A  Report on the March Meeting of Resolven History Society

March has proved a busy month for the History Society thus far. On the 8th, the Society held their annual dinner at the Angel, Pontneddfechan, attended by twenty three members and a good time was had by all. On the following Monday, a good attendance awaited Mr Huw Williams of Dowlais at the Church Hall.

Mr Williams has visited Resolven many times and used to conduct a WEA History group at the Community Centre. Last year, he spoke on the Cynon valley and such was the scope of his talk that he was invited to give a second course, by discussing the culture of Aberdare and district in the 19th century.

He began by revisiting several of the industrial themes which gave rise to the society which spawned the culture. Reference was made to the industrial rivalry with both Merthyr Tudful and later the Rhondda valleys in terms of coal production. Powell Duffryn’s access to the 4’seam had sparked huge production of coal and the spawning of a dual parliamentary seat between Merthyr and Aberdare.

In essence the culture of Aberdare could be focused through the prism of four distinct themes. Firstly the chapel culture of the valley, nicknamed “Sweet Bêr Dâr”, produced meeting places and became the venues for cymanfaoedd canu ( singing festivals) and Eisteddfodau. Some chapels even ran sports teams though this was rather diminished in the revival of 1904. Central to this was the discipline of “adroddiad” ( formal recitation) which was a common feature of Welsh society, where children and adults would learn scripture by rote in order to repeat in chapel ( a tradition familiar to many of those present,Ed). This showed itself in the minister style public speaking style, so evident in the politicians of the period with its clear enunciation.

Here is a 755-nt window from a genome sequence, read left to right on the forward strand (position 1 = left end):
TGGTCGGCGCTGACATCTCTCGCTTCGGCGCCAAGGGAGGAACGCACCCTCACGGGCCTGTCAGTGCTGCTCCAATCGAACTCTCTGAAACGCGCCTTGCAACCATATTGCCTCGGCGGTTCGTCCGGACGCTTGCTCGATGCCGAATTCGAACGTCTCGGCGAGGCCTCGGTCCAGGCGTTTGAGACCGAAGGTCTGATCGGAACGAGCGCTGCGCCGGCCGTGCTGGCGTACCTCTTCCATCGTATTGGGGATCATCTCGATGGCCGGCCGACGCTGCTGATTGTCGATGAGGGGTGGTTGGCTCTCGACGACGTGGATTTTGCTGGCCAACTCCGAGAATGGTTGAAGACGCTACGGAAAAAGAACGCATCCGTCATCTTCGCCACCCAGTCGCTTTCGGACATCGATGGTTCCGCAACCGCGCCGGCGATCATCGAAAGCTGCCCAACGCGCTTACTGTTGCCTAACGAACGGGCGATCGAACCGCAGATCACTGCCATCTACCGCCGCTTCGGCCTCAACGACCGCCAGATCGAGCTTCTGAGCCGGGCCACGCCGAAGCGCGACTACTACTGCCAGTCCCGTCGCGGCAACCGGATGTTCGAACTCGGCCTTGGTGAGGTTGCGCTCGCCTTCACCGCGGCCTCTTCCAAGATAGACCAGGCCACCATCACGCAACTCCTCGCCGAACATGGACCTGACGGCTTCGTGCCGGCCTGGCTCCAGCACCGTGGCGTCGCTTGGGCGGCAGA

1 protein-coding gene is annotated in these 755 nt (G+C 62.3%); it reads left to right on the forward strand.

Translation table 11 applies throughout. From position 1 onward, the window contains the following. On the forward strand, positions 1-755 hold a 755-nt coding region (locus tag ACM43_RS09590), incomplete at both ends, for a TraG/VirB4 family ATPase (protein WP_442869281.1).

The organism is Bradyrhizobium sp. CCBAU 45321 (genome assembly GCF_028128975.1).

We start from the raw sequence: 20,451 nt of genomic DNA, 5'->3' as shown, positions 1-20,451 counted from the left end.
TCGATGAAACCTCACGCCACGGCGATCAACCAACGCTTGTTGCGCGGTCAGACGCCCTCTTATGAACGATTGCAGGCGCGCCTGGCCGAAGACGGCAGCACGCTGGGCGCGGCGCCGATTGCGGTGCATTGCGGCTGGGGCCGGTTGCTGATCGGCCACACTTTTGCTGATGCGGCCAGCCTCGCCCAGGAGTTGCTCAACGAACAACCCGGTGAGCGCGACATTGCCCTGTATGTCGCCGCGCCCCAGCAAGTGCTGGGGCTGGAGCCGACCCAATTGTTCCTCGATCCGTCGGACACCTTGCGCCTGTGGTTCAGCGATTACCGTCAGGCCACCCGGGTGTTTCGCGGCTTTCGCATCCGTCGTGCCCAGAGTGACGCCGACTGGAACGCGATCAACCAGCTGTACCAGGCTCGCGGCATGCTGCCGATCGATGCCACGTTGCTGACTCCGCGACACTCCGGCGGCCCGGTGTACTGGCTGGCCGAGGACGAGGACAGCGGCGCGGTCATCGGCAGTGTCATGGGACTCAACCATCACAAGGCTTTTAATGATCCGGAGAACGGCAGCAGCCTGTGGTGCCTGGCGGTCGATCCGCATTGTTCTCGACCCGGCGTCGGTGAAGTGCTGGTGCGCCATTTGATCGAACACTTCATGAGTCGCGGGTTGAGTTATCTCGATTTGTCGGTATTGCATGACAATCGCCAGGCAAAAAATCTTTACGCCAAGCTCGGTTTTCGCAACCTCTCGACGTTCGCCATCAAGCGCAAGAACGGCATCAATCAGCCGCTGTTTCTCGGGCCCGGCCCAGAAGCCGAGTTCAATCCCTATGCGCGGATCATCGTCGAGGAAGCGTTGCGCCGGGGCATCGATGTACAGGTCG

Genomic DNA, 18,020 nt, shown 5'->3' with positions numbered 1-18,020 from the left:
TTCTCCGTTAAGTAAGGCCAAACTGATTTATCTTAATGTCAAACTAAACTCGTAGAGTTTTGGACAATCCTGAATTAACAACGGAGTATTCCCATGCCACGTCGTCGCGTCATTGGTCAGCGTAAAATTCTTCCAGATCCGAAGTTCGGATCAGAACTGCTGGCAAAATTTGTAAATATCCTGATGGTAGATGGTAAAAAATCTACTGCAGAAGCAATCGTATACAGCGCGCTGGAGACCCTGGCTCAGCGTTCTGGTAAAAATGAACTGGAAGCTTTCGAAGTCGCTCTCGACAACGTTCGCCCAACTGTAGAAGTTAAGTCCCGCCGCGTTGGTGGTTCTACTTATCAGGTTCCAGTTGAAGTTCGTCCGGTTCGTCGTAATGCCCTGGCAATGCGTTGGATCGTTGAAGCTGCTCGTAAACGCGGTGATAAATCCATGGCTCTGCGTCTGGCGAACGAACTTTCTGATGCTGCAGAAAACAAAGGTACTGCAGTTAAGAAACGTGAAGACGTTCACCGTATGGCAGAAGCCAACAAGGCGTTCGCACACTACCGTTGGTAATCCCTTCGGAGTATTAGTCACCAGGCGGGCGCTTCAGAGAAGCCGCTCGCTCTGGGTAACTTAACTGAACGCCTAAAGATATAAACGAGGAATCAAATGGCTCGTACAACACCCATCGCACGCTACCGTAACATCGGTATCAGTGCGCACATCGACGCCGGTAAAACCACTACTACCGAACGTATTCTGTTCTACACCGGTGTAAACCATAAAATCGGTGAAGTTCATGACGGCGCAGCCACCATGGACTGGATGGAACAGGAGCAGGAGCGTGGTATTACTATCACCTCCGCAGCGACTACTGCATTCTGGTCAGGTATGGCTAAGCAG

The second theme was that of the choirs. Aberdare had Male, Female and mixed choirs. Most famously was the Côr Caradog which famously sang for Queen Victoria at the Crystal Palace and was so large that the Male Voice Choir that it was counted in hundreds and travelled in its own train to London. The innovation of Curwen’s modulator and the tonic solfa produced a society which could read and perform music and was indicative of the fact that by 1870 the population was more literate and educated. Indeed in 1878, Henry Richard the famous pacifist from Tregaron,( Apostol Heddwch ) was elected as MP for Aberdare.

The third theme was that of the growth of the printing industry in Aberdare in the nineteenth century. The valley was the centre for the printing of religious tracts and newspapers in both English and Welsh. “Tarian y Gweithiwr”, a Welsh language newspaper written  for the working man was produced there . The main company performing this work was Stephens and George, a company which still produces programmes for the Welsh Rugby Union. Even though, the area ironically became a hotspot for Rugby League in Wales in the early twentieth century.

The final theme, which is often overlooked today was that the Society operated almost entirely in Welsh. By 1900, Abedare had a population of 14,999. The Society was fueled by Calvinistic Methodism which gave the population a sense of confidence and drive.

Mr Williams finished his highly entertaining talk by musing as to the meaning of the term “popular culture”, but was still no wiser. He stated that the valleys needed a cultural revolution fueled by a renewed sense of community and citizenship.

Following a lengthy question and answer session, Trefor Jones deputisng for Chairman Gwyn Thomas, thanked Mr Williams for his illuminating talk. He stated that in essence, each valley community was similar in tradition, but were also unique in other ways.